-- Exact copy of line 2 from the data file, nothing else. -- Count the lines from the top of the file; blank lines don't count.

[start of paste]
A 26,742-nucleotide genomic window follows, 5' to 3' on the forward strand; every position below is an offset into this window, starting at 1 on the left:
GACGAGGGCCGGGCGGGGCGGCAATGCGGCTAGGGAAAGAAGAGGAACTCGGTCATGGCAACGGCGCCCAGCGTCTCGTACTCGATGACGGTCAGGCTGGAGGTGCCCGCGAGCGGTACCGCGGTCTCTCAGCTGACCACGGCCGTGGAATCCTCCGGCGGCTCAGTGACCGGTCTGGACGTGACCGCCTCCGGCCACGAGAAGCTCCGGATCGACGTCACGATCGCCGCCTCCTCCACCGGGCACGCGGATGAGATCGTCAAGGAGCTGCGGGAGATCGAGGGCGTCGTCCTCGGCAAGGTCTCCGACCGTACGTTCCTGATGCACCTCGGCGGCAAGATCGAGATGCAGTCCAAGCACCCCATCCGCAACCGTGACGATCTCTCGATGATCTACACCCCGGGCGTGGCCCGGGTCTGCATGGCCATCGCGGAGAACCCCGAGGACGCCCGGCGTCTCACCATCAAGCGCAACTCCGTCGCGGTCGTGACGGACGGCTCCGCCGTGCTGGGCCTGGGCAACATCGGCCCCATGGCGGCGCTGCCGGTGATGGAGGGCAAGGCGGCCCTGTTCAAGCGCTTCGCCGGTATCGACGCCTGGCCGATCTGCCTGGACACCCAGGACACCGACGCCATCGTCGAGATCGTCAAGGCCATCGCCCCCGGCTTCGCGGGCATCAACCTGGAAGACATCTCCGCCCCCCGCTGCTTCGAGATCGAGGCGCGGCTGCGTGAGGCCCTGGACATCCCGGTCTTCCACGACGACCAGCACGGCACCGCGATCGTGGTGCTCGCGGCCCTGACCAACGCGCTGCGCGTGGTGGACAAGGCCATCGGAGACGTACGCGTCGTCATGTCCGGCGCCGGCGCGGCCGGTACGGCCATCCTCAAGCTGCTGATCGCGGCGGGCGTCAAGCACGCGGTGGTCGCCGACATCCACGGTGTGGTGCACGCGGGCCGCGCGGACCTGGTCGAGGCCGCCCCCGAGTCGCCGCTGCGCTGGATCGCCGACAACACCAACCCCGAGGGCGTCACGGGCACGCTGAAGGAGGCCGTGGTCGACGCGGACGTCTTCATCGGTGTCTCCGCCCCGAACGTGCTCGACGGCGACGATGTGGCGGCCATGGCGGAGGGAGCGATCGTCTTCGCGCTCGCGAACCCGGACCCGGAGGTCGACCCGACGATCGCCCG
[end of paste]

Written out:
GACGAGGGCCGGGCGGGGCGGCAATGCGGCTAGGGAAAGAAGAGGAACTCGGTCATGGCAACGGCGCCCAGCGTCTCGTACTCGATGACGGTCAGGCTGGAGGTGCCCGCGAGCGGTACCGCGGTCTCTCAGCTGACCACGGCCGTGGAATCCTCCGGCGGCTCAGTGACCGGTCTGGACGTGACCGCCTCCGGCCACGAGAAGCTCCGGATCGACGTCACGATCGCCGCCTCCTCCACCGGGCACGCGGATGAGATCGTCAAGGAGCTGCGGGAGATCGAGGGCGTCGTCCTCGGCAAGGTCTCCGACCGTACGTTCCTGATGCACCTCGGCGGCAAGATCGAGATGCAGTCCAAGCACCCCATCCGCAACCGTGACGATCTCTCGATGATCTACACCCCGGGCGTGGCCCGGGTCTGCATGGCCATCGCGGAGAACCCCGAGGACGCCCGGCGTCTCACCATCAAGCGCAACTCCGTCGCGGTCGTGACGGACGGCTCCGCCGTGCTGGGCCTGGGCAACATCGGCCCCATGGCGGCGCTGCCGGTGATGGAGGGCAAGGCGGCCCTGTTCAAGCGCTTCGCCGGTATCGACGCCTGGCCGATCTGCCTGGACACCCAGGACACCGACGCCATCGTCGAGATCGTCAAGGCCATCGCCCCCGGCTTCGCGGGCATCAACCTGGAAGACATCTCCGCCCCCCGCTGCTTCGAGATCGAGGCGCGGCTGCGTGAGGCCCTGGACATCCCGGTCTTCCACGACGACCAGCACGGCACCGCGATCGTGGTGCTCGCGGCCCTGACCAACGCGCTGCGCGTGGTGGACAAGGCCATCGGAGACGTACGCGTCGTCATGTCCGGCGCCGGCGCGGCCGGTACGGCCATCCTCAAGCTGCTGATCGCGGCGGGCGTCAAGCACGCGGTGGTCGCCGACATCCACGGTGTGGTGCACGCGGGCCGCGCGGACCTGGTCGAGGCCGCCCCCGAGTCGCCGCTGCGCTGGATCGCCGACAACACCAACCCCGAGGGCGTCACGGGCACGCTGAAGGAGGCCGTGGTCGACGCGGACGTCTTCATCGGTGTCTCCGCCCCGAACGTGCTCGACGGCGACGATGTGGCGGCCATGGCGGAGGGAGCGATCGTCTTCGCGCTCGCGAACCCGGACCCGGAGGTCGACCCGACGATCGCCCG